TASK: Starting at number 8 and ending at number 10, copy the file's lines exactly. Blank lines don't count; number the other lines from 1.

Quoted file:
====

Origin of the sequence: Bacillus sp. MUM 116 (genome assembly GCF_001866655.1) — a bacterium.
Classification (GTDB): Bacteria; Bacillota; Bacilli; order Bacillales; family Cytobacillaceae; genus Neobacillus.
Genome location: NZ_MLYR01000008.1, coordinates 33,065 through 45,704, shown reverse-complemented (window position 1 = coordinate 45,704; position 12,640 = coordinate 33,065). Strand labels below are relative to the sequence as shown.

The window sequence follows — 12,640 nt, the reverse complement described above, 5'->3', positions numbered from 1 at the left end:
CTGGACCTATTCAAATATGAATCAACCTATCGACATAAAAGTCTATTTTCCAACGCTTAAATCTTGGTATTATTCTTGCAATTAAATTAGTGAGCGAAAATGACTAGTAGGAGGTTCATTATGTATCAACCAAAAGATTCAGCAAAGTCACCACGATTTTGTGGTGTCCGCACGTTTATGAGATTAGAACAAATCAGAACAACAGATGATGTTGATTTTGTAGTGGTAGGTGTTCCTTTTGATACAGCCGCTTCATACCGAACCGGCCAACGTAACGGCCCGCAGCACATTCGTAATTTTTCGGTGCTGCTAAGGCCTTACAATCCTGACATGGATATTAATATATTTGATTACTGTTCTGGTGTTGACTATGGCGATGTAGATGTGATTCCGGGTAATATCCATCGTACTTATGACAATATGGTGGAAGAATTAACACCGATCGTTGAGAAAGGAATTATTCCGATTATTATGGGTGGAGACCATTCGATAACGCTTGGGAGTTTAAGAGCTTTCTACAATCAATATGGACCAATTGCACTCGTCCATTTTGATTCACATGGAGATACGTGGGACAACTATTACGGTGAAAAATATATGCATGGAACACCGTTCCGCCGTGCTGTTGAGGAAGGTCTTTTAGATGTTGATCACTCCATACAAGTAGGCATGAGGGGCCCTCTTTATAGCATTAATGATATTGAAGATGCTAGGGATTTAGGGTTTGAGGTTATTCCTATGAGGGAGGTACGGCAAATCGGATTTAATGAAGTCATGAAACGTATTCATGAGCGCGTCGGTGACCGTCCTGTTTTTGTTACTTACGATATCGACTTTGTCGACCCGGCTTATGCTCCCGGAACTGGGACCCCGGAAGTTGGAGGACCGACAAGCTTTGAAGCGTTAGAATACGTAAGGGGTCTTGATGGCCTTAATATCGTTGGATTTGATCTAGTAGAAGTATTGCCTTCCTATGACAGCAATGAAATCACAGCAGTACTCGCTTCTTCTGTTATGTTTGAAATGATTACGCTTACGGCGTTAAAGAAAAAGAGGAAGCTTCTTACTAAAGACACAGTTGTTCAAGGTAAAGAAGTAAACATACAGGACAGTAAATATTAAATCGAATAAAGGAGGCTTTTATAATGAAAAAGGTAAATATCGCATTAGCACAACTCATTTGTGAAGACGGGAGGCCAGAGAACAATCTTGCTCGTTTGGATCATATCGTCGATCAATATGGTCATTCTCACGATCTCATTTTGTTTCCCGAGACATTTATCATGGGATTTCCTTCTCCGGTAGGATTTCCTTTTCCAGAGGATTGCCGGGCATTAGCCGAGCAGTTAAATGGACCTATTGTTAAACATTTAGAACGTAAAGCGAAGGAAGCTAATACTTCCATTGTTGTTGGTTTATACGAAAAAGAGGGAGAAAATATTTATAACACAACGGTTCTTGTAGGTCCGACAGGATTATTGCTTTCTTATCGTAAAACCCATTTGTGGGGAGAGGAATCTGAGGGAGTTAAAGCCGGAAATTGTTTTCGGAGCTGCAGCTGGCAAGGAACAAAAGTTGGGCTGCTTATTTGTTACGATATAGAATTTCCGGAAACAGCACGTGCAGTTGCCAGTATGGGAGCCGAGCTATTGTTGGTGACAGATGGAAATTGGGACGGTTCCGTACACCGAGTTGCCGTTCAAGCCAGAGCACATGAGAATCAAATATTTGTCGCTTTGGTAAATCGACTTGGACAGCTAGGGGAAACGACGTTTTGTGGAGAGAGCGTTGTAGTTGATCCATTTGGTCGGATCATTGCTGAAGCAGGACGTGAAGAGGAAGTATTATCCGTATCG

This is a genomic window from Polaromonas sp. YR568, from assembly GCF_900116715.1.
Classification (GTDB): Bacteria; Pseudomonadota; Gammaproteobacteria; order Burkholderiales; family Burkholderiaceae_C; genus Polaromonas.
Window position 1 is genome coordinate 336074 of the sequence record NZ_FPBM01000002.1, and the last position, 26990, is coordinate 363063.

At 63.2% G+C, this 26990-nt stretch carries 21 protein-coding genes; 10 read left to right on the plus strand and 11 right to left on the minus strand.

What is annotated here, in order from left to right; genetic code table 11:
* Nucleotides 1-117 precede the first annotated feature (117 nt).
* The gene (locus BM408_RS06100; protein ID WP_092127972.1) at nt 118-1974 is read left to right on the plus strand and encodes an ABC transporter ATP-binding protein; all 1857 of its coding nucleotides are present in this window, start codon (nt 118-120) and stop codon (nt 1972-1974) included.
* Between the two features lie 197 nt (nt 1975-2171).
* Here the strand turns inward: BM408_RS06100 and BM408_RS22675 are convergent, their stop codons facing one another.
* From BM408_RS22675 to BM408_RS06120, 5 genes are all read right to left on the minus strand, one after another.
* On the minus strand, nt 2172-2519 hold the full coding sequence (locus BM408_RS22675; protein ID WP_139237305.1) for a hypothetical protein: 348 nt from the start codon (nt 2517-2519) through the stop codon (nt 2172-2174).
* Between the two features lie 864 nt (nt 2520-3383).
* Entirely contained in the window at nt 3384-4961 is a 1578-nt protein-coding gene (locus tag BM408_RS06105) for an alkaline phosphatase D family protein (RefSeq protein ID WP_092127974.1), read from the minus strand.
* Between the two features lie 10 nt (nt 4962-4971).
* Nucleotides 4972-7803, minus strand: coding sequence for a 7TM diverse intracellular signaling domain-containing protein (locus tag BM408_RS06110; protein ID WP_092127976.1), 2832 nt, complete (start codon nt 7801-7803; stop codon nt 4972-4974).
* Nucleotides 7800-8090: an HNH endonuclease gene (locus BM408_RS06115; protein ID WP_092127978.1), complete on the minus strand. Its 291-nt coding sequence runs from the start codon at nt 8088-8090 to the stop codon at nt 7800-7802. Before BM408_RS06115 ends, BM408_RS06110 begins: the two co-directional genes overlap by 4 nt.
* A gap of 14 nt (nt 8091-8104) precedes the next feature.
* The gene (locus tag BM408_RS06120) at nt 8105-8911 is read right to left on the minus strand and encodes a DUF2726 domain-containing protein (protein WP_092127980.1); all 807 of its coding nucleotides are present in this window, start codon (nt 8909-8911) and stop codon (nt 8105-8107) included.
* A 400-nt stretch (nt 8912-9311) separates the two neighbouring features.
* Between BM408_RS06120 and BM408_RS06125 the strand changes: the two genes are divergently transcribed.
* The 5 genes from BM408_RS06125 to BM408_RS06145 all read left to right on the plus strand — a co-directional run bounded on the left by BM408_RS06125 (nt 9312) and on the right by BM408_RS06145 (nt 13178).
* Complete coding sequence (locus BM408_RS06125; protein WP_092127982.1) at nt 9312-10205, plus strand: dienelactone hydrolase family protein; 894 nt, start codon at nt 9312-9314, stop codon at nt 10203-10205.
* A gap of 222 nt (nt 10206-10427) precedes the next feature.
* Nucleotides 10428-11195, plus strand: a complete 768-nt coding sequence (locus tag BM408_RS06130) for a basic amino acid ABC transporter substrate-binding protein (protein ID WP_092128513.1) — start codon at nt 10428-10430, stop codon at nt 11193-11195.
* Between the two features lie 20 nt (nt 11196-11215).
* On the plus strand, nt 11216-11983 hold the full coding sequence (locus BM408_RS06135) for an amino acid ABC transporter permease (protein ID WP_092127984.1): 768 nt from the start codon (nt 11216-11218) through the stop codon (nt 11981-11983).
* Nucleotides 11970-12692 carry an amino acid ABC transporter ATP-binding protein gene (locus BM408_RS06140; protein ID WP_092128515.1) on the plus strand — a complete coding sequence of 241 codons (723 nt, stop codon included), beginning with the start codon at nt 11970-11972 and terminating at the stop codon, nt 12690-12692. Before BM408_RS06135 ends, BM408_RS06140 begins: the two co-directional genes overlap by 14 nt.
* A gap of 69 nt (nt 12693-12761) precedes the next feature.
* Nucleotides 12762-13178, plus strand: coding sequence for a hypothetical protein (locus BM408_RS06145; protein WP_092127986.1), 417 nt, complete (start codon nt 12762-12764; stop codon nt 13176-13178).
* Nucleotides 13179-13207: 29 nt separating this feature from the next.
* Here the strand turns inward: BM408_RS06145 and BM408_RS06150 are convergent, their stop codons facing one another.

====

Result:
Window position 1 is genome coordinate 336074 of the sequence record NZ_FPBM01000002.1, and the last position, 26990, is coordinate 363063.

At 63.2% G+C, this 26990-nt stretch carries 21 protein-coding genes; 10 read left to right on the plus strand and 11 right to left on the minus strand.

What is annotated here, in order from left to right; genetic code table 11: